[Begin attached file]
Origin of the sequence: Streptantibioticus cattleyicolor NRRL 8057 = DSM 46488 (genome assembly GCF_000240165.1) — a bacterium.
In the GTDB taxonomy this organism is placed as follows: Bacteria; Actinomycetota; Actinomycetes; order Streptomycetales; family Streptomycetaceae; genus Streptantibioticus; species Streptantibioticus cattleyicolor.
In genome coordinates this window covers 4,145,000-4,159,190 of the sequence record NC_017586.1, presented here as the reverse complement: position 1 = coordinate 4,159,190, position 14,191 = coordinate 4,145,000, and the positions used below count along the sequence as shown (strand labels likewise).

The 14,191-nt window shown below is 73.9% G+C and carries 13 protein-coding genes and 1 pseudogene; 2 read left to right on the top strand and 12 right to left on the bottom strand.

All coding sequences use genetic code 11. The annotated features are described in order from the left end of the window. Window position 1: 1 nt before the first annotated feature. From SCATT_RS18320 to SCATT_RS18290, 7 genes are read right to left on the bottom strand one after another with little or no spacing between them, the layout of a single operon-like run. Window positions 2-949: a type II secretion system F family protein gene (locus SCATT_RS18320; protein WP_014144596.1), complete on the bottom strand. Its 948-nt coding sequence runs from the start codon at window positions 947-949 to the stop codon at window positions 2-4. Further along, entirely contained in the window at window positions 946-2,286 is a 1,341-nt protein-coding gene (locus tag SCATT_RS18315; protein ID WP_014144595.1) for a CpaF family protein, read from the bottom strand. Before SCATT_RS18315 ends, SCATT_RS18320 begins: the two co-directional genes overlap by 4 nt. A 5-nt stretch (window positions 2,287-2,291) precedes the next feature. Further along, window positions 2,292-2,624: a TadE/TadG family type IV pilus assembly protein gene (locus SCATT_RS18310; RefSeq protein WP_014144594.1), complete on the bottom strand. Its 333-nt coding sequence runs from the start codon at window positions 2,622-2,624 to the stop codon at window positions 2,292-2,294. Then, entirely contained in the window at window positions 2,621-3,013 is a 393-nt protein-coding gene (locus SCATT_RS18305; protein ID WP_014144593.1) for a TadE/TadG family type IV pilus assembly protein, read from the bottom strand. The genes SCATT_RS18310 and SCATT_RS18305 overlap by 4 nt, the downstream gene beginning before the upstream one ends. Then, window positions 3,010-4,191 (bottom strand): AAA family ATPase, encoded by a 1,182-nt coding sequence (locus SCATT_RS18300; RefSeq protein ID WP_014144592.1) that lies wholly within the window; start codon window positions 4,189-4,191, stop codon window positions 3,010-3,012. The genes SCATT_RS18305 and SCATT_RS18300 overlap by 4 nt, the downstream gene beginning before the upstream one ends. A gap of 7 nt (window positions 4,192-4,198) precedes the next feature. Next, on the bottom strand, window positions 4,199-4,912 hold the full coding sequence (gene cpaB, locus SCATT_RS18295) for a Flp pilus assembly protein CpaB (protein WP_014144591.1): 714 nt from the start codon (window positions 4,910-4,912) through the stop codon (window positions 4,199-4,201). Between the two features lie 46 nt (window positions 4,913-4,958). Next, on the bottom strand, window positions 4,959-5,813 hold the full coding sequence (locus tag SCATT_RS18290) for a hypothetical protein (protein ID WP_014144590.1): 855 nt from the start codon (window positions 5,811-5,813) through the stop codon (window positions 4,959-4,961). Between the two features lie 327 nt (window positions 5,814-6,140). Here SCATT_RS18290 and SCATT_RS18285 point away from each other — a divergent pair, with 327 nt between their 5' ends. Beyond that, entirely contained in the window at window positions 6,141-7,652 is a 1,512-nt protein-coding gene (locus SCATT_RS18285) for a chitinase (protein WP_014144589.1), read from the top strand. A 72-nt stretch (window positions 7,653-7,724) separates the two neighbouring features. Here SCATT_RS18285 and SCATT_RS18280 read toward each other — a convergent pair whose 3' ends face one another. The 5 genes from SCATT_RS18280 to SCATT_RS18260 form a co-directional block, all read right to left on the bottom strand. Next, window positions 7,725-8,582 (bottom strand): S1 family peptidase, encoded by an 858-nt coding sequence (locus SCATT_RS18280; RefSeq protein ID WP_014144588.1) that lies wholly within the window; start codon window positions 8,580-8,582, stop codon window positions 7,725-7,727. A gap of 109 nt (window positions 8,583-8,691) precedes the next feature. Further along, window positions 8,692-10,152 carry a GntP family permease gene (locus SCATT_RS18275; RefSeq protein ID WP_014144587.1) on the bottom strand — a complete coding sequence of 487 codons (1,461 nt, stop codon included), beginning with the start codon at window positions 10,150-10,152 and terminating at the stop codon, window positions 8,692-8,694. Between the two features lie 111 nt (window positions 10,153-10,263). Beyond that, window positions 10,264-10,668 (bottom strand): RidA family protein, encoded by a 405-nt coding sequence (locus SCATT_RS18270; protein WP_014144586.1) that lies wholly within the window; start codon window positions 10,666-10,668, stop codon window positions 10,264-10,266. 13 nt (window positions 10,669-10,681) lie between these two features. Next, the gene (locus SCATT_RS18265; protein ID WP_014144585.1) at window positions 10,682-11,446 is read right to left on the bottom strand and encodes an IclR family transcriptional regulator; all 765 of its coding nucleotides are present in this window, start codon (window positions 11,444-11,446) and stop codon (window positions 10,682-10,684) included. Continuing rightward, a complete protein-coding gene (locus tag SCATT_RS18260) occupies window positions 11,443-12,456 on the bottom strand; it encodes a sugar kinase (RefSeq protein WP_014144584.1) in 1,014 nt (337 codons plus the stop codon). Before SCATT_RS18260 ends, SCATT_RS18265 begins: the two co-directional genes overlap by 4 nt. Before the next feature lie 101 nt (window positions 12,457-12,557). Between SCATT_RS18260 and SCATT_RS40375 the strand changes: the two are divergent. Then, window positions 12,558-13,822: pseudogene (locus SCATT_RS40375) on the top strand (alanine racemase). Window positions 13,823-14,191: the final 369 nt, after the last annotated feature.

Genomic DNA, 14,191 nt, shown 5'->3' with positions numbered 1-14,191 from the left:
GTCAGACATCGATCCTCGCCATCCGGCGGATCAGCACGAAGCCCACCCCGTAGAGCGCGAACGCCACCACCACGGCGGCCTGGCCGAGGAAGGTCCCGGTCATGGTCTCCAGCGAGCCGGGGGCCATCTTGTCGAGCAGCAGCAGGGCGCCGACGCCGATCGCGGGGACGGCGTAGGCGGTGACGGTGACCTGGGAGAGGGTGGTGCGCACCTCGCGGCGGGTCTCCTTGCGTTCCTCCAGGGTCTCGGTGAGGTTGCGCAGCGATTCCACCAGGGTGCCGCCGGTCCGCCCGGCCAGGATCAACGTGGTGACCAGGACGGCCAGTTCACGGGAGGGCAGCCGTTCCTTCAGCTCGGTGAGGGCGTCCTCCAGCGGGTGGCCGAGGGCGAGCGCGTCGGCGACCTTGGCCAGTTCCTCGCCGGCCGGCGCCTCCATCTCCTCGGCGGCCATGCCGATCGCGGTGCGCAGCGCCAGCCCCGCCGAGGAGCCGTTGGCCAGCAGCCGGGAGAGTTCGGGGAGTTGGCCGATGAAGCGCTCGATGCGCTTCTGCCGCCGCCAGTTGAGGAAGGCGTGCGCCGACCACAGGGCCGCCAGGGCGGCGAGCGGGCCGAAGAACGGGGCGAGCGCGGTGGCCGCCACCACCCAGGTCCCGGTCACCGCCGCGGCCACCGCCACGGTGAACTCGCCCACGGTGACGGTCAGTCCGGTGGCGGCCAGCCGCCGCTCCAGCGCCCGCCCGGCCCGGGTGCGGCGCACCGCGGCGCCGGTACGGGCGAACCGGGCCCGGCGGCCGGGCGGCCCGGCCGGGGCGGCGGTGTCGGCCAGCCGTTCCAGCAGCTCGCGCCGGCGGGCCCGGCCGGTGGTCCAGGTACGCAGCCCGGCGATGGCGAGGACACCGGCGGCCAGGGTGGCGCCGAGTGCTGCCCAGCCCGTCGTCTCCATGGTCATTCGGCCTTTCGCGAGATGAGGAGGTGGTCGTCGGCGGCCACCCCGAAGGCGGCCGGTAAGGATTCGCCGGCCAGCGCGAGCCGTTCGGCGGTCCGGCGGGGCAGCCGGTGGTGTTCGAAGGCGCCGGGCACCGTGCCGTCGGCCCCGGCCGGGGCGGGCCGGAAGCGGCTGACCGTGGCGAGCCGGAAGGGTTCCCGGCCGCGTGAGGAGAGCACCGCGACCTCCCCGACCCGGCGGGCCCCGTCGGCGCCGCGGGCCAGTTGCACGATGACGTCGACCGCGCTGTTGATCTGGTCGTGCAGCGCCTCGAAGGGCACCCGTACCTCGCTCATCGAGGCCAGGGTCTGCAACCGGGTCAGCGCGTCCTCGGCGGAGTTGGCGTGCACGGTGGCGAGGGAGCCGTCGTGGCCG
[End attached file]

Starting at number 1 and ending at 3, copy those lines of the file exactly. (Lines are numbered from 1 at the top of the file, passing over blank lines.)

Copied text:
Origin of the sequence: Streptantibioticus cattleyicolor NRRL 8057 = DSM 46488 (genome assembly GCF_000240165.1) — a bacterium.
In the GTDB taxonomy this organism is placed as follows: Bacteria; Actinomycetota; Actinomycetes; order Streptomycetales; family Streptomycetaceae; genus Streptantibioticus; species Streptantibioticus cattleyicolor.
In genome coordinates this window covers 4,145,000-4,159,190 of the sequence record NC_017586.1, presented here as the reverse complement: position 1 = coordinate 4,159,190, position 14,191 = coordinate 4,145,000, and the positions used below count along the sequence as shown (strand labels likewise).